Harnessing the World’s Wind Power

Wind power alone is capable of supplying the world with all of its energy needs. This is according to new research just released by the Carnegie Institute and the Lawrence Livermore National Laboratory.
Published: Sat 06 Oct 2012

The research shows that atmospheric turbines or kite turbines (harnessed by kites with turbines built in) can convert the stronger and more reliable high-altitude winds into electricity. This is compared to the winds which are converted in to power by ground and ocean-based turbines.

The kite turbines are designed to support themselves without using a tower, working in low or high altitudes. When airborne, the device will transmit extracted energy to the ground via a conductive tether.

The research investigates the following:

The actual limits of wind power

Turbines create resistance which slows wind speed. The more turbines there are, the higher the wind resistance which can lower electricity generation. Research suggests that the atmospheric turbines be properly dispersed so that they offer little resistance in a concentrated area.

The actual amount which can be harnessed

Today’s world population use 18TW of wind power. The research team discovered that atmospheric winds can generate over 1,800TW of power, while surface winds generate a mere 400TW in comparison.

The effects of large-scale, high-altitude wind power

If civilization was completely reliant on wind power for its energy needs (based on the current level of demand), wind turbines would change surface temperatures by around 0.1 degree Celsius and adjust precipitation levels by around 1%. The researchers say that these figures would not have a substantial environmental impact. It can be argued that although wind power will have an effect on the environment, the negative impact of fossil fuels is far greater, writes Mongabay.
According to the research, it is more likely that “economic, technological or political factors will determine the growth of wind power around the world, rather than geophysical limitations.”

The majority of the world’s population is dependent on fossil fuels for energy (87% according to Oil Price). In an effort to reduce carbon emissions and climate-change, renewable energy sources such as wind power are being thoroughly researched.

However, for the world to be completely reliant on wind power for energy, certain aspects must be taken in to account:

Cost Issues

In comparison to fossil-fueled generators, wind power technology requires a higher upfront investment. This is despite the fact that wind power technology costs have seen a dramatic drop over the past 10 years. The machinery costs about 80%, with site preparation and installation accounting for the balance. However, long-term costs of wind power are more competitive as its operating expenses are minimal and there is no need to purchase fuel for its operation.

Environmental Concerns

Wind power plants have little impact on the environment when compared to fossil fuel power plants. However, there are concerns about the noise created by the rotor blades, its aesthetic impact and affects on birdlife. [Read:Trump’s Turbine Tantrum] Birds and bats are beingkilled by flying into the rotors. However, these issues are being resolved or greatly reduced through technological development and the proper positioning of turbines.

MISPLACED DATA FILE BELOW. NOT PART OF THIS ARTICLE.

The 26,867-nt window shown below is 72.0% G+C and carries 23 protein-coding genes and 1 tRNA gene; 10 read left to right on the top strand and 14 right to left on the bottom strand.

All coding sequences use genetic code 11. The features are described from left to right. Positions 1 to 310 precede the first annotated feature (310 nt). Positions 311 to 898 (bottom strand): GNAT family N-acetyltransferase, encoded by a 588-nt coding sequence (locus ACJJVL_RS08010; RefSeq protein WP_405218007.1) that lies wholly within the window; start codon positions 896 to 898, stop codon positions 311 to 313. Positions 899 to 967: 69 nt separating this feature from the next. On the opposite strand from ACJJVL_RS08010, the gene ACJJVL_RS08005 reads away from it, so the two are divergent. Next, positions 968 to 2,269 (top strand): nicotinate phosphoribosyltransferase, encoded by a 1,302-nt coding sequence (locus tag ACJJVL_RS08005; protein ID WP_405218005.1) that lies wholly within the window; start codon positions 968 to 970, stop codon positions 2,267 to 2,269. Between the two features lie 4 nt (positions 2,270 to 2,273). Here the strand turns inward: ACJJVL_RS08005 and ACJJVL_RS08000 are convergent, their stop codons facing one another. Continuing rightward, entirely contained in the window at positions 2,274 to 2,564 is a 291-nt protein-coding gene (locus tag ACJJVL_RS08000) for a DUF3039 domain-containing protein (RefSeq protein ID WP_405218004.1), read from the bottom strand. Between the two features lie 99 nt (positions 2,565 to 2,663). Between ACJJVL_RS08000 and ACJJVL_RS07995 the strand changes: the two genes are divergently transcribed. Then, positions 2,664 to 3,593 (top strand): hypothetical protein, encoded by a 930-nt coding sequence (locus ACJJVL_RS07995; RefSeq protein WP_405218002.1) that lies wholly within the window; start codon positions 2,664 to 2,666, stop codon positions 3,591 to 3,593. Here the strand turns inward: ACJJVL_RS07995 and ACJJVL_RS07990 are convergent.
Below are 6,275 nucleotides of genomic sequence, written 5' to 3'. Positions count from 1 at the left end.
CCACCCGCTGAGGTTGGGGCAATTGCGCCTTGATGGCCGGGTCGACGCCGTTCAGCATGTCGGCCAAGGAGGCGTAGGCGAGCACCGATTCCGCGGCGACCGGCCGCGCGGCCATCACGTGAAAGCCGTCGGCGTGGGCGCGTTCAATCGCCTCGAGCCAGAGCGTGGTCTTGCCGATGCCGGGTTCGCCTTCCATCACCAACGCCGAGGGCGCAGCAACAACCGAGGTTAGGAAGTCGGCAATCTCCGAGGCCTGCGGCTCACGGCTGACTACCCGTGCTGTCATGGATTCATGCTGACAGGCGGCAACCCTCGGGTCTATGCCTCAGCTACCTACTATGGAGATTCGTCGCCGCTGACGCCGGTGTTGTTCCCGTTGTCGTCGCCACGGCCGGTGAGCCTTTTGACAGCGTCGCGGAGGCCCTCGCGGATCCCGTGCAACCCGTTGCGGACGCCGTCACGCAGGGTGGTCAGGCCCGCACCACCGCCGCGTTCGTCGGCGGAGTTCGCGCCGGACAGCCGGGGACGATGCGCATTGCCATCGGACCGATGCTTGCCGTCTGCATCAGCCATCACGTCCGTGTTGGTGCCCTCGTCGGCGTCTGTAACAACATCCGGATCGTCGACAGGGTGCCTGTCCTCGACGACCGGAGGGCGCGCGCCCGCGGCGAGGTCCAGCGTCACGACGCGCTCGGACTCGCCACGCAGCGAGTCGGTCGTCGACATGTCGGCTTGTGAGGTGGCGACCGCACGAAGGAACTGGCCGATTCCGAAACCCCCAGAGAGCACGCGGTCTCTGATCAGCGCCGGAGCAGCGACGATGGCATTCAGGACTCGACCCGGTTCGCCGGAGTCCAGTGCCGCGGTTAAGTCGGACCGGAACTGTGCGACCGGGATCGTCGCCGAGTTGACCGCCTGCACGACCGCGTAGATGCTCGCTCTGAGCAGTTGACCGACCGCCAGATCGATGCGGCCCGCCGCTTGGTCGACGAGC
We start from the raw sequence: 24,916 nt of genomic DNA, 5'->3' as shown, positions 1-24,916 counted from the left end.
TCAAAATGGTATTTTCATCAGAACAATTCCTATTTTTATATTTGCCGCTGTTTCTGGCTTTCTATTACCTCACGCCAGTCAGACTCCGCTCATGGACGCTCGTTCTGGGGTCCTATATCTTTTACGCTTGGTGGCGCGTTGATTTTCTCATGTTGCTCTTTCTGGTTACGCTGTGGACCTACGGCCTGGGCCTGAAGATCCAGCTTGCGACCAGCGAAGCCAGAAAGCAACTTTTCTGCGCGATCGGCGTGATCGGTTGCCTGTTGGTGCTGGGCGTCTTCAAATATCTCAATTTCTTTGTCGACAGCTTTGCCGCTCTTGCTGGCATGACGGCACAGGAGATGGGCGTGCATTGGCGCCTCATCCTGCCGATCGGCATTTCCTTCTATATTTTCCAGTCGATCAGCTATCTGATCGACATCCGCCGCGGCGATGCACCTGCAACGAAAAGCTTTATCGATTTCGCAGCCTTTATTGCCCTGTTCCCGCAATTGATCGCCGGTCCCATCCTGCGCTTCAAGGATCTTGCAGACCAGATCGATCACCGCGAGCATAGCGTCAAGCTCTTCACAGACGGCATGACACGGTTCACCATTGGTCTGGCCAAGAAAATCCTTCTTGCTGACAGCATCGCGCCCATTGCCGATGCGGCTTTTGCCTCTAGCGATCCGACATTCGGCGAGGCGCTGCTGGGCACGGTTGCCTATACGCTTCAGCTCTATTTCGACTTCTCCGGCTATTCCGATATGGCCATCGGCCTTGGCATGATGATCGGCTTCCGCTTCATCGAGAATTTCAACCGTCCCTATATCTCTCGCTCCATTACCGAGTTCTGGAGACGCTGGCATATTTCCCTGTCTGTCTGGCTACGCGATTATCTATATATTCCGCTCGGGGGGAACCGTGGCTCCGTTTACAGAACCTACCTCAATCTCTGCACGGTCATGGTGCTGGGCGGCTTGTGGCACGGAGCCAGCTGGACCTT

Supply and Transmission Issues

The main challenge of wind power is that it is intermittent as it does not always blow when electricity is required. However, wind-generated electricity can be stored, if batteries are used.  Another problem is that wind power farms are situated in isolated locations, far from where the power is required. Also, wind farms may compete with other land uses.

However, with the development of atmospheric wind power technology, most of these concerns may be resolved.

Wind power at 2,000 feet is more consistent and stronger which may provide a more reliable and less intermittent energy source. Also, as far as noise and aesthetics go, the new technology will be elevated.  With regards to birdlife, the device still poses potential danger to high-altitude soaring species and migrating birds. According to a Stanford University report, most birds fly below 500 feet except during migration.  

The idea of an atmospheric wind power device has been around for almost four decades but has not been developed due to a lack of technology. 

Now that the right materials have been developed and the device can be controlled by a computer, the device will soon become a reality.


Earth Times-Wind power may have limits – but we don’t need to push them

Io9-Study: There is enough wind on this planet to meet our entire energy needs

Mongabay-Wind can power the world, says two new studies

Oil Price-The Natural Limits of Wind Energy

Science Daily-Wind Power Not Enough to Affect Global Climate, Researchers Find

Scientific American-The Sky Is the Limit for Wind Power

Simply Green-Wind Energy Could Meet Global Demand 20-100 Times Over, New Study Finds

Solar Companies-Atmospheric Wind Power- Going Up To Produce More Power

Stanford University-How Fast and High Do Birds Fly?

Wind Energy Development Programmatic EIS-Wind Energy Basics